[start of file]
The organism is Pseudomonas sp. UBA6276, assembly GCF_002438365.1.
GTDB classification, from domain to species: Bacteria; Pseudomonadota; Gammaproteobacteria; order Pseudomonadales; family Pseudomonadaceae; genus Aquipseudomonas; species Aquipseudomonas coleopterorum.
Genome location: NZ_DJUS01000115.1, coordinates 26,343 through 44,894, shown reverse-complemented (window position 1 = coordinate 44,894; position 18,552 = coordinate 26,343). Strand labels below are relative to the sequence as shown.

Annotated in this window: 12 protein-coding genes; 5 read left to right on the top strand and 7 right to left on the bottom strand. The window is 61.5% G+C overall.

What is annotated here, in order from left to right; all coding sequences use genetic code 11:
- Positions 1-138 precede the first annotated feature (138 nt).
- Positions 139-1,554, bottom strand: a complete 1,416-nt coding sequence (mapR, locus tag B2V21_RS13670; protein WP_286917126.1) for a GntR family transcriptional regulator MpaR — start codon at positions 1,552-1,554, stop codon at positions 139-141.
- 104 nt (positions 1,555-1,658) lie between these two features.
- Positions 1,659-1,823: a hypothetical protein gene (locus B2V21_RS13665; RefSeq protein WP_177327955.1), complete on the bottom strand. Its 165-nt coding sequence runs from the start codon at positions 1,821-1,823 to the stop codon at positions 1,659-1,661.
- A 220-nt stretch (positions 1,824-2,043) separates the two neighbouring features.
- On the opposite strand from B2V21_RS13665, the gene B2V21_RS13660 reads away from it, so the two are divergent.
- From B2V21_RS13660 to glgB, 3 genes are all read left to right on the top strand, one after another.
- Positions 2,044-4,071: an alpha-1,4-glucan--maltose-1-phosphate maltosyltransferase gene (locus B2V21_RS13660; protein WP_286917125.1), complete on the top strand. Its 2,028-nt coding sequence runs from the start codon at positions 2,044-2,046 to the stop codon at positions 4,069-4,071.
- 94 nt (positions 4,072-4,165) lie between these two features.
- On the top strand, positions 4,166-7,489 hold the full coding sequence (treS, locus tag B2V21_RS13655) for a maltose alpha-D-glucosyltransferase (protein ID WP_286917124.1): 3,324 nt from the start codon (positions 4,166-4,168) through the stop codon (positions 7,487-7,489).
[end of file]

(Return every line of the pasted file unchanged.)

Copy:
The organism is Pseudomonas sp. UBA6276, assembly GCF_002438365.1.
GTDB classification, from domain to species: Bacteria; Pseudomonadota; Gammaproteobacteria; order Pseudomonadales; family Pseudomonadaceae; genus Aquipseudomonas; species Aquipseudomonas coleopterorum.
Genome location: NZ_DJUS01000115.1, coordinates 26,343 through 44,894, shown reverse-complemented (window position 1 = coordinate 44,894; position 18,552 = coordinate 26,343). Strand labels below are relative to the sequence as shown.

Annotated in this window: 12 protein-coding genes; 5 read left to right on the top strand and 7 right to left on the bottom strand. The window is 61.5% G+C overall.

What is annotated here, in order from left to right; all coding sequences use genetic code 11:
- Positions 1-138 precede the first annotated feature (138 nt).
- Positions 139-1,554, bottom strand: a complete 1,416-nt coding sequence (mapR, locus tag B2V21_RS13670; protein WP_286917126.1) for a GntR family transcriptional regulator MpaR — start codon at positions 1,552-1,554, stop codon at positions 139-141.
- 104 nt (positions 1,555-1,658) lie between these two features.
- Positions 1,659-1,823: a hypothetical protein gene (locus B2V21_RS13665; RefSeq protein WP_177327955.1), complete on the bottom strand. Its 165-nt coding sequence runs from the start codon at positions 1,821-1,823 to the stop codon at positions 1,659-1,661.
- A 220-nt stretch (positions 1,824-2,043) separates the two neighbouring features.
- On the opposite strand from B2V21_RS13665, the gene B2V21_RS13660 reads away from it, so the two are divergent.
- From B2V21_RS13660 to glgB, 3 genes are all read left to right on the top strand, one after another.
- Positions 2,044-4,071: an alpha-1,4-glucan--maltose-1-phosphate maltosyltransferase gene (locus B2V21_RS13660; protein WP_286917125.1), complete on the top strand. Its 2,028-nt coding sequence runs from the start codon at positions 2,044-2,046 to the stop codon at positions 4,069-4,071.
- 94 nt (positions 4,072-4,165) lie between these two features.
- On the top strand, positions 4,166-7,489 hold the full coding sequence (treS, locus tag B2V21_RS13655) for a maltose alpha-D-glucosyltransferase (protein ID WP_286917124.1): 3,324 nt from the start codon (positions 4,166-4,168) through the stop codon (positions 7,487-7,489).